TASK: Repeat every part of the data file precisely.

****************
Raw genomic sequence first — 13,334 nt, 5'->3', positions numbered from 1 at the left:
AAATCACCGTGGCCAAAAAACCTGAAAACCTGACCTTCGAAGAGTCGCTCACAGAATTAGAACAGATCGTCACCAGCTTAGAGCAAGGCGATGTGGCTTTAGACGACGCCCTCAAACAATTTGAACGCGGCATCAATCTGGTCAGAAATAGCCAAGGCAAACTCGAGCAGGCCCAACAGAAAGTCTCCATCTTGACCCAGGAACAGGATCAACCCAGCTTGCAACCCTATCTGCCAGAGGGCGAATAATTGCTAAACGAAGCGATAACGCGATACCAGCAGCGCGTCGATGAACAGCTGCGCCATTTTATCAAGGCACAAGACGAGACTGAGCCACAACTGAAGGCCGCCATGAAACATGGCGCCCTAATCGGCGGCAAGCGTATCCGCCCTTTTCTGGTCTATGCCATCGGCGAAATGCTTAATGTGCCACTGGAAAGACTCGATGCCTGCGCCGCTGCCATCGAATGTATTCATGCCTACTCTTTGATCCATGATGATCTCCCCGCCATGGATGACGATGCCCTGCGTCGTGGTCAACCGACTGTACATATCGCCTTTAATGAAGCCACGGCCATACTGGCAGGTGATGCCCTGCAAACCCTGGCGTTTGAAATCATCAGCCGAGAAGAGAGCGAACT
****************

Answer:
Raw genomic sequence first — 13,334 nt, 5'->3', positions numbered from 1 at the left:
AAATCACCGTGGCCAAAAAACCTGAAAACCTGACCTTCGAAGAGTCGCTCACAGAATTAGAACAGATCGTCACCAGCTTAGAGCAAGGCGATGTGGCTTTAGACGACGCCCTCAAACAATTTGAACGCGGCATCAATCTGGTCAGAAATAGCCAAGGCAAACTCGAGCAGGCCCAACAGAAAGTCTCCATCTTGACCCAGGAACAGGATCAACCCAGCTTGCAACCCTATCTGCCAGAGGGCGAATAATTGCTAAACGAAGCGATAACGCGATACCAGCAGCGCGTCGATGAACAGCTGCGCCATTTTATCAAGGCACAAGACGAGACTGAGCCACAACTGAAGGCCGCCATGAAACATGGCGCCCTAATCGGCGGCAAGCGTATCCGCCCTTTTCTGGTCTATGCCATCGGCGAAATGCTTAATGTGCCACTGGAAAGACTCGATGCCTGCGCCGCTGCCATCGAATGTATTCATGCCTACTCTTTGATCCATGATGATCTCCCCGCCATGGATGACGATGCCCTGCGTCGTGGTCAACCGACTGTACATATCGCCTTTAATGAAGCCACGGCCATACTGGCAGGTGATGCCCTGCAAACCCTGGCGTTTGAAATCATCAGCCGAGAAGAGAGCGAACT